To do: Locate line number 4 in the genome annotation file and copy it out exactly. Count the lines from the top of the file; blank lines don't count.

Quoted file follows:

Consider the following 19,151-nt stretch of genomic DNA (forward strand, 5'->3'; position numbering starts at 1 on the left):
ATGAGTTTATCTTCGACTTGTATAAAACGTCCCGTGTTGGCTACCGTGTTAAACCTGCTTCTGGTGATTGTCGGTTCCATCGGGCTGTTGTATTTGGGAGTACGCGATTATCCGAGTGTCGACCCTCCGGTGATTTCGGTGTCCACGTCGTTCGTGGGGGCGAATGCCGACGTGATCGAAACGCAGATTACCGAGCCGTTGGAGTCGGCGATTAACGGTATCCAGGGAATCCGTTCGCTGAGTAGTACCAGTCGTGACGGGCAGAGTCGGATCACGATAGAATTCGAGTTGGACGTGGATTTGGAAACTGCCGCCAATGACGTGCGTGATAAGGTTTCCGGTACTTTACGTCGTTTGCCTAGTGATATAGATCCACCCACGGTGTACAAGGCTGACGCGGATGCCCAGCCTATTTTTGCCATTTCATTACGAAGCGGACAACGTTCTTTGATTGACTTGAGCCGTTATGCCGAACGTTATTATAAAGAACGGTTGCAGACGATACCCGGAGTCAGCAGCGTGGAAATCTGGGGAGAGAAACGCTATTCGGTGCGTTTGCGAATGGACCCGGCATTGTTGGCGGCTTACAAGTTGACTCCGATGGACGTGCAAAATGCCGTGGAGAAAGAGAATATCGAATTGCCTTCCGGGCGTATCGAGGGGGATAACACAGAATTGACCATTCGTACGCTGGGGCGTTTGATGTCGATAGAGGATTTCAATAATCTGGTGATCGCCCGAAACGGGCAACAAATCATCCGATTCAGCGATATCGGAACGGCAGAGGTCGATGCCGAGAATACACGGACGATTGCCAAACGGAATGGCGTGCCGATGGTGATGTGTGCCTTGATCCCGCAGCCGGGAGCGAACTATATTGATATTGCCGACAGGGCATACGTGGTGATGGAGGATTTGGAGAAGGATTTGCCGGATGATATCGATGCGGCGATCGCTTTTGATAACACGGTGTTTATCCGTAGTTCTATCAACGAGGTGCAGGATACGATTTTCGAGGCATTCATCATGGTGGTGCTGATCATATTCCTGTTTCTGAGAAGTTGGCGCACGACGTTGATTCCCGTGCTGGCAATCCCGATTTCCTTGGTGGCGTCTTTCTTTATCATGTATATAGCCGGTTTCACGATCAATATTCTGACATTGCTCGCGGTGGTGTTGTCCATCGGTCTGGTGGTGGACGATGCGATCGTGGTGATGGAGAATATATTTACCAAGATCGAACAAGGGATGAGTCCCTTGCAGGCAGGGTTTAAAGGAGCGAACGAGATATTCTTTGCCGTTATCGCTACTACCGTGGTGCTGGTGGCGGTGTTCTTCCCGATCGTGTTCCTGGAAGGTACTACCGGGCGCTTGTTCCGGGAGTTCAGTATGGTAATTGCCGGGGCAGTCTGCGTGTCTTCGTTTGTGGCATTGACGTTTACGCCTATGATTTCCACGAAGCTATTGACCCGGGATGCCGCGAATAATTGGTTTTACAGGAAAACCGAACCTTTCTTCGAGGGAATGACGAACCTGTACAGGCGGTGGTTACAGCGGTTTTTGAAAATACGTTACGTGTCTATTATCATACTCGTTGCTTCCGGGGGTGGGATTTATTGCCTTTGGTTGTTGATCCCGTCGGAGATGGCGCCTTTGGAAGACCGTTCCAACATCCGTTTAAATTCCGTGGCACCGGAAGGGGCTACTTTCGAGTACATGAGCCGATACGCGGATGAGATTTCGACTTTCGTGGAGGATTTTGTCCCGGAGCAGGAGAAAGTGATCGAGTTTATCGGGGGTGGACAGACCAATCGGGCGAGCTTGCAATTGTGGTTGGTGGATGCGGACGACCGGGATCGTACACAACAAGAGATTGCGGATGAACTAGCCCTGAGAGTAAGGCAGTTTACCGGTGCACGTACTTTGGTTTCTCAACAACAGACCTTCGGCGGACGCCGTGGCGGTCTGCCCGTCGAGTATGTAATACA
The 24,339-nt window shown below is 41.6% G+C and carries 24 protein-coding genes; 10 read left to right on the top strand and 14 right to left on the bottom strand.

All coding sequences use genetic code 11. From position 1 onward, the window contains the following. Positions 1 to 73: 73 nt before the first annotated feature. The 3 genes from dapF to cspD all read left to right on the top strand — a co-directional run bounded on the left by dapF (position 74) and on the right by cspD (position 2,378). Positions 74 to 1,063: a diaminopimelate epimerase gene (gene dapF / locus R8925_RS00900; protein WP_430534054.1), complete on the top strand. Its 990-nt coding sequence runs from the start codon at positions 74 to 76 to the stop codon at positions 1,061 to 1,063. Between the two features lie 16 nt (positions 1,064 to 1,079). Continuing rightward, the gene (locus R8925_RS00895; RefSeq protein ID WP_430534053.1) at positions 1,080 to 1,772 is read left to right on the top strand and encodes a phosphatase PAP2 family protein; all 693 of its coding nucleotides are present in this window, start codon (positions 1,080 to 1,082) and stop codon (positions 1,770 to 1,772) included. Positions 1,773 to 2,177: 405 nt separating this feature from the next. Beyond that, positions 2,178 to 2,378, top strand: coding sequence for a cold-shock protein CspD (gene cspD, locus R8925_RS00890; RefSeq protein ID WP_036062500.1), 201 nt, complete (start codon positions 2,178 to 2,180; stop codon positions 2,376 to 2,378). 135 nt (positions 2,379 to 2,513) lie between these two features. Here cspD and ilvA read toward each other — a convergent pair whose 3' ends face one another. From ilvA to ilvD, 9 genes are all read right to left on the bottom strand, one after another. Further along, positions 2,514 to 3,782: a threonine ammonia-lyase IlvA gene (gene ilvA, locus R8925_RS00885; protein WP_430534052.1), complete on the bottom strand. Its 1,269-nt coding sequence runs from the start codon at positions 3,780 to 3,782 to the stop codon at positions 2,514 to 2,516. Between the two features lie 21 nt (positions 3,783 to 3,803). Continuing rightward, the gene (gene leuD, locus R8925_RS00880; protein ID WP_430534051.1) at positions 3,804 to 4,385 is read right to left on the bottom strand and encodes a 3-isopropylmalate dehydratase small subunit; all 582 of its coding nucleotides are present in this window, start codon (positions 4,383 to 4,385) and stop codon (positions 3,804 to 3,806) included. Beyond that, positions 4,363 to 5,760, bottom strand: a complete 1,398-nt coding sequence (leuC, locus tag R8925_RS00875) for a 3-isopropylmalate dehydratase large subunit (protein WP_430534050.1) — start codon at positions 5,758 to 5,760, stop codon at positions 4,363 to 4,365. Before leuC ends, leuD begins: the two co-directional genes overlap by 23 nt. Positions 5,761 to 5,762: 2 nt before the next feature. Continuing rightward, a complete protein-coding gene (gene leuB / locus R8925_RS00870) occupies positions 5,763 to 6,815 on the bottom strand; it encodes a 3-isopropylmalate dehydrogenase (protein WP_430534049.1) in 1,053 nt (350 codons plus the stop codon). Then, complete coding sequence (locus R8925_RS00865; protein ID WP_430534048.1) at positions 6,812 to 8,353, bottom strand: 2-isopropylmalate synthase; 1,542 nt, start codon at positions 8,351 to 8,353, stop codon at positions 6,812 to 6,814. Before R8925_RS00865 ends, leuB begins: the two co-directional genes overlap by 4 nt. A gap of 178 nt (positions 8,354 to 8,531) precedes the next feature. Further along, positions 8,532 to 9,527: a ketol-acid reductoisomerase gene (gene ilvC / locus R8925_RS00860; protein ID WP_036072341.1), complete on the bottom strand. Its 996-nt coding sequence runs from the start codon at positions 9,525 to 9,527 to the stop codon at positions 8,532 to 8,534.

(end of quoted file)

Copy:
All coding sequences use genetic code 11. From position 1 onward, the window contains the following. Positions 1 to 73: 73 nt before the first annotated feature. The 3 genes from dapF to cspD all read left to right on the top strand — a co-directional run bounded on the left by dapF (position 74) and on the right by cspD (position 2,378). Positions 74 to 1,063: a diaminopimelate epimerase gene (gene dapF / locus R8925_RS00900; protein WP_430534054.1), complete on the top strand. Its 990-nt coding sequence runs from the start codon at positions 74 to 76 to the stop codon at positions 1,061 to 1,063. Between the two features lie 16 nt (positions 1,064 to 1,079). Continuing rightward, the gene (locus R8925_RS00895; RefSeq protein ID WP_430534053.1) at positions 1,080 to 1,772 is read left to right on the top strand and encodes a phosphatase PAP2 family protein; all 693 of its coding nucleotides are present in this window, start codon (positions 1,080 to 1,082) and stop codon (positions 1,770 to 1,772) included. Positions 1,773 to 2,177: 405 nt separating this feature from the next. Beyond that, positions 2,178 to 2,378, top strand: coding sequence for a cold-shock protein CspD (gene cspD, locus R8925_RS00890; RefSeq protein ID WP_036062500.1), 201 nt, complete (start codon positions 2,178 to 2,180; stop codon positions 2,376 to 2,378). 135 nt (positions 2,379 to 2,513) lie between these two features. Here cspD and ilvA read toward each other — a convergent pair whose 3' ends face one another. From ilvA to ilvD, 9 genes are all read right to left on the bottom strand, one after another. Further along, positions 2,514 to 3,782: a threonine ammonia-lyase IlvA gene (gene ilvA, locus R8925_RS00885; protein WP_430534052.1), complete on the bottom strand. Its 1,269-nt coding sequence runs from the start codon at positions 3,780 to 3,782 to the stop codon at positions 2,514 to 2,516. Between the two features lie 21 nt (positions 3,783 to 3,803). Continuing rightward, the gene (gene leuD, locus R8925_RS00880; protein ID WP_430534051.1) at positions 3,804 to 4,385 is read right to left on the bottom strand and encodes a 3-isopropylmalate dehydratase small subunit; all 582 of its coding nucleotides are present in this window, start codon (positions 4,383 to 4,385) and stop codon (positions 3,804 to 3,806) included. Beyond that, positions 4,363 to 5,760, bottom strand: a complete 1,398-nt coding sequence (leuC, locus tag R8925_RS00875) for a 3-isopropylmalate dehydratase large subunit (protein WP_430534050.1) — start codon at positions 5,758 to 5,760, stop codon at positions 4,363 to 4,365. Before leuC ends, leuD begins: the two co-directional genes overlap by 23 nt. Positions 5,761 to 5,762: 2 nt before the next feature. Continuing rightward, a complete protein-coding gene (gene leuB / locus R8925_RS00870) occupies positions 5,763 to 6,815 on the bottom strand; it encodes a 3-isopropylmalate dehydrogenase (protein WP_430534049.1) in 1,053 nt (350 codons plus the stop codon). Then, complete coding sequence (locus R8925_RS00865; protein ID WP_430534048.1) at positions 6,812 to 8,353, bottom strand: 2-isopropylmalate synthase; 1,542 nt, start codon at positions 8,351 to 8,353, stop codon at positions 6,812 to 6,814. Before R8925_RS00865 ends, leuB begins: the two co-directional genes overlap by 4 nt. A gap of 178 nt (positions 8,354 to 8,531) precedes the next feature. Further along, positions 8,532 to 9,527: a ketol-acid reductoisomerase gene (gene ilvC / locus R8925_RS00860; protein ID WP_036072341.1), complete on the bottom strand. Its 996-nt coding sequence runs from the start codon at positions 9,525 to 9,527 to the stop codon at positions 8,532 to 8,534.